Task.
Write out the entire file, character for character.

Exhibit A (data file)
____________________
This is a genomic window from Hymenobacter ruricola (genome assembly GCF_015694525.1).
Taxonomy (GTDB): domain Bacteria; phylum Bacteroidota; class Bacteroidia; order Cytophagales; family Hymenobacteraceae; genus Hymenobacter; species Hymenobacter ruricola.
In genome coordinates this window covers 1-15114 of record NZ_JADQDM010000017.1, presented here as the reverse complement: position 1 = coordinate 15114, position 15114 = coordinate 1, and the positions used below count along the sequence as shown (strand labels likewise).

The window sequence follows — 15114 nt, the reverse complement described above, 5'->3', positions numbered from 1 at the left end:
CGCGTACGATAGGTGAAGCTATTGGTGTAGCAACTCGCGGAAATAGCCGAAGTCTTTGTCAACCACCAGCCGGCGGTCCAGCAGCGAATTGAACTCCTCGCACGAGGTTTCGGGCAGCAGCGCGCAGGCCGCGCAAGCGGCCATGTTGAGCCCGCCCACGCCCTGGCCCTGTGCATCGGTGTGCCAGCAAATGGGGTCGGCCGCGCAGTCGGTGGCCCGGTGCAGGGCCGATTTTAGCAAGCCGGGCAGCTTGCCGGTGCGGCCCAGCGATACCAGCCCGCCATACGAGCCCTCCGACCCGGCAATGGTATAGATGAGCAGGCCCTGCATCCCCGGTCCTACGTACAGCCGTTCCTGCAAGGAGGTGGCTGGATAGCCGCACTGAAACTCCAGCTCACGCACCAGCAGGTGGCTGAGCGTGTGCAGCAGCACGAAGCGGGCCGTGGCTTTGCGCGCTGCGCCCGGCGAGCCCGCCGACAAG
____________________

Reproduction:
This is a genomic window from Hymenobacter ruricola (genome assembly GCF_015694525.1).
Taxonomy (GTDB): domain Bacteria; phylum Bacteroidota; class Bacteroidia; order Cytophagales; family Hymenobacteraceae; genus Hymenobacter; species Hymenobacter ruricola.
In genome coordinates this window covers 1-15114 of record NZ_JADQDM010000017.1, presented here as the reverse complement: position 1 = coordinate 15114, position 15114 = coordinate 1, and the positions used below count along the sequence as shown (strand labels likewise).

The window sequence follows — 15114 nt, the reverse complement described above, 5'->3', positions numbered from 1 at the left end:
CGCGTACGATAGGTGAAGCTATTGGTGTAGCAACTCGCGGAAATAGCCGAAGTCTTTGTCAACCACCAGCCGGCGGTCCAGCAGCGAATTGAACTCCTCGCACGAGGTTTCGGGCAGCAGCGCGCAGGCCGCGCAAGCGGCCATGTTGAGCCCGCCCACGCCCTGGCCCTGTGCATCGGTGTGCCAGCAAATGGGGTCGGCCGCGCAGTCGGTGGCCCGGTGCAGGGCCGATTTTAGCAAGCCGGGCAGCTTGCCGGTGCGGCCCAGCGATACCAGCCCGCCATACGAGCCCTCCGACCCGGCAATGGTATAGATGAGCAGGCCCTGCATCCCCGGTCCTACGTACAGCCGTTCCTGCAAGGAGGTGGCTGGATAGCCGCACTGAAACTCCAGCTCACGCACCAGCAGGTGGCTGAGCGTGTGCAGCAGCACGAAGCGGGCCGTGGCTTTGCGCGCTGCGCCCGGCGAGCCCGCCGACAAG